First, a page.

I just finished with my first week of classes here at Stony Brook University. For those of you that don't know, I am attending school in New York through a program called National Student Exchange as part of my Capstone Experience. Since leaving Minnesota and arriving on the 20th, I feel as though I haven't really had time to relax. Moving in, site seeing, classes, homework, and getting used to my surroundings have left me wanting to curl up in my bed and watch my shows on Netflix. I keep telling myself that I need to go out and explore, but it really has been a joy getting some time to myself. I'm taking a passive approach in seeking adventure, and simply letting opportunities come as they may. I know I'll have plenty of weeks to meander around campus (this place is huge!) and go into the city, so I'm taking my sweet time.
The idea of starting a blog came to me while I was working at Samaritan Bethany nursing home in my university town of Rochester, MN. In the 10 short months I've worked there (gaining patient care hours in hopes of one day attending a physician assistant graduate program), I've met so many interesting individuals, each with stories to tell and experiences to share. I've grown so much being around my geriatric residents. No doubt I've spent more time with them then my own grandparents in the last ten years. There are so many instances that I tell myself I need to write down; times that have left me in tears whether I'm laughing or crying. These are memories I want to look back on because they are the experiences I've truly learned from.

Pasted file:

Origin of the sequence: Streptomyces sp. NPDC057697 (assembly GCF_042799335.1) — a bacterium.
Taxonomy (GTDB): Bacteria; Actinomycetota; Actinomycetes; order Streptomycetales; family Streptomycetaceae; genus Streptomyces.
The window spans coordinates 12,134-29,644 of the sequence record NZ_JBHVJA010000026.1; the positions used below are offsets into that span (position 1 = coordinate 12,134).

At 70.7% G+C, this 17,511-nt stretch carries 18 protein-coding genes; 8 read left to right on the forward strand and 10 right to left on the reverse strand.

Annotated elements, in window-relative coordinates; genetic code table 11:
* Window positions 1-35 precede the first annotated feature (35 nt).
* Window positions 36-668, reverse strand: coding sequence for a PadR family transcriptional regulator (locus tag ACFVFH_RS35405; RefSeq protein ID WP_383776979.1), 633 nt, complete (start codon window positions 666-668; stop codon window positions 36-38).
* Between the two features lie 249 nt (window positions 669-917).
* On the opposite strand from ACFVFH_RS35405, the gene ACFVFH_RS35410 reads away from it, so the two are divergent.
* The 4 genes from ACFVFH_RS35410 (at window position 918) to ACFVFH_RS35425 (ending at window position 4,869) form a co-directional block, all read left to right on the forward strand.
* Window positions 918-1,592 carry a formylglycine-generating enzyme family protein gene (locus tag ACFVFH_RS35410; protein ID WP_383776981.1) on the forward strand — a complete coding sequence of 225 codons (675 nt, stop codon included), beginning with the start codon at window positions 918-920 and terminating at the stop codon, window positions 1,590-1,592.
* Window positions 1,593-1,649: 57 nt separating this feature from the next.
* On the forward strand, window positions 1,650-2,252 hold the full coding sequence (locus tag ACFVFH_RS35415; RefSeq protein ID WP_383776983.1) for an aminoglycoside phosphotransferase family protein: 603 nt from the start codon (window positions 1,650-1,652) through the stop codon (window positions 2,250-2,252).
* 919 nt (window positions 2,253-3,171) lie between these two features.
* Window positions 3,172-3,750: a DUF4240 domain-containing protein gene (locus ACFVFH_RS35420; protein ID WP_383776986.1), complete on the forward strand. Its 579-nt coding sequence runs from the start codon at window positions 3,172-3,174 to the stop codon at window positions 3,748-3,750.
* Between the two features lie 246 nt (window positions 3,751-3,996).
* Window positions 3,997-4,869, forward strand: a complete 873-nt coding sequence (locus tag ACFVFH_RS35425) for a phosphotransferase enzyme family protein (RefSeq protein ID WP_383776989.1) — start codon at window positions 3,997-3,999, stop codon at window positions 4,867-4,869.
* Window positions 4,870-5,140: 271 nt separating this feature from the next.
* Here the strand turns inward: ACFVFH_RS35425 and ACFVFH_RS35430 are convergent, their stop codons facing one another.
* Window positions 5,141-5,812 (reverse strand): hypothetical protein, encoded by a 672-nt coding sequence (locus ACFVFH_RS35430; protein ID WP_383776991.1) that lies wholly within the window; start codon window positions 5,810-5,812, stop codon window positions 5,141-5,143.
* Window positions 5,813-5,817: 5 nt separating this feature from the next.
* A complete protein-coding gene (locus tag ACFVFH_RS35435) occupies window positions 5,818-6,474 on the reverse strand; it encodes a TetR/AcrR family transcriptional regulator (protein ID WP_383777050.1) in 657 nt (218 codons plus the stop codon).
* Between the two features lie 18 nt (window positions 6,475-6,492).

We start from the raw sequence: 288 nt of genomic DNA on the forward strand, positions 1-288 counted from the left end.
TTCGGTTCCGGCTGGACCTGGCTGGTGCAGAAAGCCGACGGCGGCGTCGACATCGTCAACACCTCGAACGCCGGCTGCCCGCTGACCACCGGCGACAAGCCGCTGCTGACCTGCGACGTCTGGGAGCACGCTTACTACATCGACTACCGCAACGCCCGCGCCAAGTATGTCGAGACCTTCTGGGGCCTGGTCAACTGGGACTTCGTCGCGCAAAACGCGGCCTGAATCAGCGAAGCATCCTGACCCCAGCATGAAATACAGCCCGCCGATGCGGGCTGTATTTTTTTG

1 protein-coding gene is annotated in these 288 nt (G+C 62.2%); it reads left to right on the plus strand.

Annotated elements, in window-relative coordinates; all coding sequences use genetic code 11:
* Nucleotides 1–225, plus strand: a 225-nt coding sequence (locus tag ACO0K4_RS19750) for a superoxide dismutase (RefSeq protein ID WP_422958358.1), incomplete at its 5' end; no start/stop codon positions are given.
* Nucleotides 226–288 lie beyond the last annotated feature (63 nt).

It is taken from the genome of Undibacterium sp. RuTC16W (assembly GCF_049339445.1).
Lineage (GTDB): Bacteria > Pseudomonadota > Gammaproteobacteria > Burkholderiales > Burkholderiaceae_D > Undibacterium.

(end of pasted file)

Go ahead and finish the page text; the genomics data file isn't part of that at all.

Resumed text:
However, after being in New York I've realized that the people I encounter in all areas of my life are leaving an imprint on my heart. I've only been here a week and a half and already I've absorbed so much from the places I've seen and the individuals I've been around. Ironically, I decided last winter that upon attending SBU, I would take a full course load of anthropology classes and possibly obtain a minor through the U of M. Anthropology is the study of humanity in all its aspects, times and places. Therefore, it made perfect sense to me to start a blog about people. I hope to apply what I learn in the 14 weeks (now almost 13) that I am here and the experiences I gain, as well as express from my past memories at the nursing home for my own sake of documentation.
With that said, I will start by telling you that Stony Brook is crazy diverse! It makes sense, right? I mean, I'm in freaking New York!! The greatest cultural hub in the world! Still hasn't really sank in yet. Everywhere I go, I hear a dialect I am unfamiliar with due to the school's large number of international students. Upon arriving I met my suite-mate, Harlim from Korea. She apologized several times to my mother and me for her poor English, but it really wasn't that bad. I assured her I'd help her out, but I think she's overwhelmed. I can't imagine going to a country for education where my knowledge of the language is limited. I'm helping her with metaphoric phrases such as "pre-gaming" and "take it easy", so I hope she has fun while learning the young adult American culture, whatever the hell that is.
One of our biggest pitches to prospective students at the University of Minnesota Rochester is that when you come to our school you are not a number, but an individual. Professors will know you by name, and know when you're faking sick to skip class. Here, it's quite the opposite. 24,500 students as told by Wikipedia, and I am indeed a number. As a freshmen, I think I would be overwhelmed and intimidated. But as I enter my senior year, I realize that being a number is not so bad which is why I think I'm so okay with going with the flow and doing my own thing here. Sure I'll go out with my roommates and make an effort to be social, but for now, I'm content in simply "taking it easy".